You dog is perfectly healthy one minute and the next he’s having a seizure. It may be small or it may be a long lasting one. What do you do?
Your veterinarian can perform several tests to help ascertain the cause of seizures, including CBC, chemistry panel, liver function test, and advance imaging of the brain (i.e., CT or MRI scans). However, it is helpful if you note when the attack occurred, the duration of the seizure, and what the dog was doing prior to the incident.
As your dog is having a seizure, don’t put anything in his mouth. Dogs cannot choke on their tongues. If you can, time the seizure – it is important info for your vet.
If the seizure lasts for more than a couple of minutes, your dog is at risk of overheating. Turn a fan on your dog and put cold water on his paws to cool him down. The longer a seizure goes on, the higher a dog’s body temperature can rise, and he may have problems breathing. This can raise his risk of brain damage. Your vet may give your dog IV Valium to stop the seizure.
Talk to your dog softly and gently touch him to assure him if you feel it is safe to do so.
What Should I Expect When I Take My Dog to the Vet?
Your vet will want to do a thorough physical exam and get some lab work to look for the causes of your dog’s seizures.
Your vet may prescribe medicines to control seizures, like phenobarbital or potassium bromide. You can give your dog phenobarbital twice a day, but over time it can damage his liver. Dogs that take phenobarbital need blood tests about every 6 months.
Potassium bromide doesn’t work its way through the liver, making it a better choice for young dogs that need medicine for life.
Please note that the activity you observed is very important. In order to determine if seizures are due to an underlying disease or are a result of idiopathic inherited epilepsy, your veterinarian will consider the age and breed of your dog and the changes you observed, do various diagnostic tests to rule out other possible causes, and ask questions such as whether your dog may have been exposed to any toxins or possibly received a head injury.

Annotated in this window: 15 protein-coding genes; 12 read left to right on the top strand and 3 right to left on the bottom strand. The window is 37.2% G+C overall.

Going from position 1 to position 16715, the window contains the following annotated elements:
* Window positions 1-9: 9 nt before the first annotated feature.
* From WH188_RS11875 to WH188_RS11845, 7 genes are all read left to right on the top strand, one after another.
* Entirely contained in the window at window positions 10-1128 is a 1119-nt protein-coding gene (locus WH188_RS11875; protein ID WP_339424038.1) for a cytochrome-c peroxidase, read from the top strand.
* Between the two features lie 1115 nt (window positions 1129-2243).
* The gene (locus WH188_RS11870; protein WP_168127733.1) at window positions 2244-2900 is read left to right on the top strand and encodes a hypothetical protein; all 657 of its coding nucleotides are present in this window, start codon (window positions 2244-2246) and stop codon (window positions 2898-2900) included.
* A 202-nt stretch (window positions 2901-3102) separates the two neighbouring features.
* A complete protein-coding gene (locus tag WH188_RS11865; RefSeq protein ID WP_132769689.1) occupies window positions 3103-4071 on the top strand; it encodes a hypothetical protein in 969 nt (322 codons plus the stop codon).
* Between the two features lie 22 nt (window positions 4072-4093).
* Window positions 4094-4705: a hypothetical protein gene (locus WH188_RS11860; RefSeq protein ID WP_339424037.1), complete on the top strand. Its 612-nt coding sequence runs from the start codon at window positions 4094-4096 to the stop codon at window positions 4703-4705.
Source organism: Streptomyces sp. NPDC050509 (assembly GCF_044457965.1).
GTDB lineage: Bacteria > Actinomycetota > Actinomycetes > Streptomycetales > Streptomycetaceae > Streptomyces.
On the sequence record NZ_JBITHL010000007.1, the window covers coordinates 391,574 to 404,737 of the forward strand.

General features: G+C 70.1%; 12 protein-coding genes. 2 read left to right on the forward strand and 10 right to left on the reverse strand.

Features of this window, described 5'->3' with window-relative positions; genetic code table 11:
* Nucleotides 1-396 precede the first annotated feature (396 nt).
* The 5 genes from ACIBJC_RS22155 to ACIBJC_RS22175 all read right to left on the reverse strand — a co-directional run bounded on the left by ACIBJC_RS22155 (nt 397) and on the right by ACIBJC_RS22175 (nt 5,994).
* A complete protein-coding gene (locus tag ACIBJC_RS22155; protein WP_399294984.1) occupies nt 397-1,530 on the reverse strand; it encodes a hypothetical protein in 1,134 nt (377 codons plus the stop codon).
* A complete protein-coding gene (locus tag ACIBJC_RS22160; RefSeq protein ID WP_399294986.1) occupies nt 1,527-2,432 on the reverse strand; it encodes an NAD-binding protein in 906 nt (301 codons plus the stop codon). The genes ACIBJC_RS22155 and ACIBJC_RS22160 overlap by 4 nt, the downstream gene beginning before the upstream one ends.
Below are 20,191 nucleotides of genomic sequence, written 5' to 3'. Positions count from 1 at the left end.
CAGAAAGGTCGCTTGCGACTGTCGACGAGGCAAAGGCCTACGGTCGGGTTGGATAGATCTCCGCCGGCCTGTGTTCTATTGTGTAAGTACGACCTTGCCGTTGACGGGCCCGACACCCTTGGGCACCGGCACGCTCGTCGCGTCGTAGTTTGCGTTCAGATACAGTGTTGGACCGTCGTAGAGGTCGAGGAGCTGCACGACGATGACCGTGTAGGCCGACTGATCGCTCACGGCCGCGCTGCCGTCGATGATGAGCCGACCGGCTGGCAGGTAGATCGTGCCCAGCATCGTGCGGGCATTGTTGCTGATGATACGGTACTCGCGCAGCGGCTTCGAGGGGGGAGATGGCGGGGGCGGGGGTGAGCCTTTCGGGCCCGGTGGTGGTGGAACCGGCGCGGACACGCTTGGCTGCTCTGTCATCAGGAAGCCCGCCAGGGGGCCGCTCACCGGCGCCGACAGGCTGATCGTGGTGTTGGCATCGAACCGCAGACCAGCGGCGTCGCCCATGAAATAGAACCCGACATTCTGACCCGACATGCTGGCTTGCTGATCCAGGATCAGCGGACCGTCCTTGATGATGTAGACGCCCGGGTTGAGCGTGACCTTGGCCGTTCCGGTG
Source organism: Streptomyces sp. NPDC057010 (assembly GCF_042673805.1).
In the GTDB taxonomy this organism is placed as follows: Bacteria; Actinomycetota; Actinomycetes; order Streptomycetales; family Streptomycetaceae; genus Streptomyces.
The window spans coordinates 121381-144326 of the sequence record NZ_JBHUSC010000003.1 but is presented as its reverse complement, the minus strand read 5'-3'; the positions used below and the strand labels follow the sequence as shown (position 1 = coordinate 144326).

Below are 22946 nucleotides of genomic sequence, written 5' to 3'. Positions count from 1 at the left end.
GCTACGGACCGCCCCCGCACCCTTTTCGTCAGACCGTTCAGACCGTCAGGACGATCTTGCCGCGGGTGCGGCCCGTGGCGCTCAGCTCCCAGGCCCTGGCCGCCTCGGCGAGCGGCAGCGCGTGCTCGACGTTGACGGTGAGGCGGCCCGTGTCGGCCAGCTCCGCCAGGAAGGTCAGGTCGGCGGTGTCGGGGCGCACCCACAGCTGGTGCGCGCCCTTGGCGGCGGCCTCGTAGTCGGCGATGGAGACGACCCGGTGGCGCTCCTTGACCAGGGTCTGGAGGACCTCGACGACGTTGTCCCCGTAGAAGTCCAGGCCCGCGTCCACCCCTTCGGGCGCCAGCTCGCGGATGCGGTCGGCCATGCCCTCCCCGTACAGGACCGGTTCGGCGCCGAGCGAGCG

My dog, Cocoa, went into numerous seizures because he ate rat poison that my husband put in a mole hole in the backyard—don’t ever do this! We had a happy outcome- $600 dollars later (and this was at least 15 years ago!) I like to spread the word since this episode that you NEVER, NEVER put chemicals or poisons in any area where your pet may wander especially in the house or back/front yard! Use natural deterrents and check to see if ingesting the product would cause harm to your pet before you use it! The sudden onset of frequent seizures usually indicates an active brain disease (except in my poison scenario above), whereas otherwise normal animals that have a few seizures a year likely have idiopathic epilepsy.
Most forms of prevention will depend upon the frequency and underlying cause of the seizures. Your veterinarian may prescribe medication(s) or, if there is a behavioral cause (loud surroundings, etc.) to the seizures, he or she may teach you techniques for avoiding such triggers or direct you to a behavioral specialist
Seizures from unknown causes are called idiopathic epilepsy. They usually happen in dogs between 6 months and 6 years old. Although any dog can have a seizure, idiopathic epilepsy is more common in border collies, Australian shepherds, Labrador retrievers, beagles, Belgian Tervurens, collies, and German shepherds.